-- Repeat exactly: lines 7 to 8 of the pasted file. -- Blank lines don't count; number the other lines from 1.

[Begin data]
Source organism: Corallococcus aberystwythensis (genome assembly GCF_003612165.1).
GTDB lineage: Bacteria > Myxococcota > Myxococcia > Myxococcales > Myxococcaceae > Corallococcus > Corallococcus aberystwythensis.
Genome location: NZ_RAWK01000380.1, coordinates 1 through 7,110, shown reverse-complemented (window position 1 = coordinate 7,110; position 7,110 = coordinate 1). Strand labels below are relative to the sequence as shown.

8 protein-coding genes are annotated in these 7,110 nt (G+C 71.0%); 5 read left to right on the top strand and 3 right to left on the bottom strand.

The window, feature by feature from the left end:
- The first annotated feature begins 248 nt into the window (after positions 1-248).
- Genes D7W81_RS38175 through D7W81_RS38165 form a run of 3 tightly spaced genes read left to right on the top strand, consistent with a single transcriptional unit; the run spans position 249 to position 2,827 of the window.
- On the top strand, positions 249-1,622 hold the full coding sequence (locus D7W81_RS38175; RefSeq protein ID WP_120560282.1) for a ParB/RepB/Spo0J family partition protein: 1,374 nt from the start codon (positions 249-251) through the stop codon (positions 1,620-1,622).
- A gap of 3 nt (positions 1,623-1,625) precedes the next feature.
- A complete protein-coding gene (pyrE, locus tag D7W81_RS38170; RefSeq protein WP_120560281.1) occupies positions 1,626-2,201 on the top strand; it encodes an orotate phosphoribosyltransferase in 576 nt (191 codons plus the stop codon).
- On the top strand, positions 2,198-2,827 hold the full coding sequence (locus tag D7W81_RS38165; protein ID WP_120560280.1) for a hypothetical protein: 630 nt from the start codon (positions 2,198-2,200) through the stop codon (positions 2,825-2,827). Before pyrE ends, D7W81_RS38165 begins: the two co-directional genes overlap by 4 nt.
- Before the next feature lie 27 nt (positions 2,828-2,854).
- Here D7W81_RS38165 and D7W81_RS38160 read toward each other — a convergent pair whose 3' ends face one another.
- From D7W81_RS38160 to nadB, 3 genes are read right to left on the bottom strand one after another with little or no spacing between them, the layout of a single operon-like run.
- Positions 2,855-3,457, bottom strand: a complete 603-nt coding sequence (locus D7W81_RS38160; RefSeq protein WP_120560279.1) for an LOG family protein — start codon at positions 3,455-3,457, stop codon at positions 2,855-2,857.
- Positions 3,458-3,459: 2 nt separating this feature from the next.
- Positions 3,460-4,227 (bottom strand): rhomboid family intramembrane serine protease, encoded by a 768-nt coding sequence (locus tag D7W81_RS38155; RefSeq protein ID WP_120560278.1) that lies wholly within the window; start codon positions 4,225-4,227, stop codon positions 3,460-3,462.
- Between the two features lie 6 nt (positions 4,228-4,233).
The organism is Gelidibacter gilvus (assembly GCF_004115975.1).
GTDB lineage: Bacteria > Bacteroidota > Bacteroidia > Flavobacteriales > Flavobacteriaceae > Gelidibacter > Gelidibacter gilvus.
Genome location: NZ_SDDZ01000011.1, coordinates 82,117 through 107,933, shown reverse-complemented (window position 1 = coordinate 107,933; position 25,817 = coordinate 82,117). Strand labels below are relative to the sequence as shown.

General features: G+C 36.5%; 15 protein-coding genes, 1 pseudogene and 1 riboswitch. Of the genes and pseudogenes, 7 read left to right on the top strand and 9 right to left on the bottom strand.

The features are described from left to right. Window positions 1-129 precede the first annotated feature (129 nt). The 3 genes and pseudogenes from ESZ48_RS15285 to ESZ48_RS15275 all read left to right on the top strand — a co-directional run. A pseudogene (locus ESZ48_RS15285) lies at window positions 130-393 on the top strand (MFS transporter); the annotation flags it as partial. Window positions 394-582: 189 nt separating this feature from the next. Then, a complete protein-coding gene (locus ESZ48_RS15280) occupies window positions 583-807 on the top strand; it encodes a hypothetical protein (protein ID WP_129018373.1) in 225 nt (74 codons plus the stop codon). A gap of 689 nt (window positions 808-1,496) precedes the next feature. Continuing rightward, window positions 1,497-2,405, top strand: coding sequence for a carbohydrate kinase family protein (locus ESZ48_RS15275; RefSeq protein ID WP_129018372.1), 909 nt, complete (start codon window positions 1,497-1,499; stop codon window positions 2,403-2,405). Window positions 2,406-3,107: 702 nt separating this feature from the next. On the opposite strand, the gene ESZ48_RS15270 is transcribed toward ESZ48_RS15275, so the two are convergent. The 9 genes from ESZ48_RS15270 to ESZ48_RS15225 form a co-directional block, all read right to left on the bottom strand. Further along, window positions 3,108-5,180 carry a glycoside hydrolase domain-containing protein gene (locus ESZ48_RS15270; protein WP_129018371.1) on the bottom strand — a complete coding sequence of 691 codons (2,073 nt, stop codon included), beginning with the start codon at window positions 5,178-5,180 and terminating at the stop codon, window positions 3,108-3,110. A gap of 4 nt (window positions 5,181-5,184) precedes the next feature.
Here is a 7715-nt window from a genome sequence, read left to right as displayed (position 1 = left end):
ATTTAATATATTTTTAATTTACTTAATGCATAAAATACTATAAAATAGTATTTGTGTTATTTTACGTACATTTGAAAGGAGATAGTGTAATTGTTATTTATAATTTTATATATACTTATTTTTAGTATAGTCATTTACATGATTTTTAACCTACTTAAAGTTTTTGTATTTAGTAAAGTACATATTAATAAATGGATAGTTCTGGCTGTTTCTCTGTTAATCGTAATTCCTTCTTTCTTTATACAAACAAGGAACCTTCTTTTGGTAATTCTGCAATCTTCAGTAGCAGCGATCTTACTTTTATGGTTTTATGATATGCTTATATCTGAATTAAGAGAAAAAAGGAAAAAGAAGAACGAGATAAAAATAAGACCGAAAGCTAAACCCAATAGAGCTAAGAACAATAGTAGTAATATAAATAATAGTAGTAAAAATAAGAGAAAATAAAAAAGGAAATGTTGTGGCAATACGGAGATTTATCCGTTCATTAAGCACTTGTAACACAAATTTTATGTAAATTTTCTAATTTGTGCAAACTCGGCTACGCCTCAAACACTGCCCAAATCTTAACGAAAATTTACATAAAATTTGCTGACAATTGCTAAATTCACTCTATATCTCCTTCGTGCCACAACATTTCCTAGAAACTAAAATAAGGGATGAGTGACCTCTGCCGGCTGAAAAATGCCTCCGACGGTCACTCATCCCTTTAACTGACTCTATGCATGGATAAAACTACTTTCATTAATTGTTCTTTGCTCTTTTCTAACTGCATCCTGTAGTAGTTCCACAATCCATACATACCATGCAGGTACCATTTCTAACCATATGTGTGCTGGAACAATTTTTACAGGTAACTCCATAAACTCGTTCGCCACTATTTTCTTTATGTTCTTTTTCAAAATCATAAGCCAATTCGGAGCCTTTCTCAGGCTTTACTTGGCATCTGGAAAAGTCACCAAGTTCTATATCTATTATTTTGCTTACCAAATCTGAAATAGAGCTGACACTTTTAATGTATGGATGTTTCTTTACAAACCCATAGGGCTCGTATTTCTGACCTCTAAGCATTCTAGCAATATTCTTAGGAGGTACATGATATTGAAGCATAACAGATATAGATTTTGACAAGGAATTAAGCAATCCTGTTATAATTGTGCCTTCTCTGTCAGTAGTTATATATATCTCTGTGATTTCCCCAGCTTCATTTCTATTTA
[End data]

- Genes D7W81_RS38175 through D7W81_RS38165 form a run of 3 tightly spaced genes read left to right on the top strand, consistent with a single transcriptional unit; the run spans position 249 to position 2,827 of the window.
- On the top strand, positions 249-1,622 hold the full coding sequence (locus D7W81_RS38175; RefSeq protein ID WP_120560282.1) for a ParB/RepB/Spo0J family partition protein: 1,374 nt from the start codon (positions 249-251) through the stop codon (positions 1,620-1,622).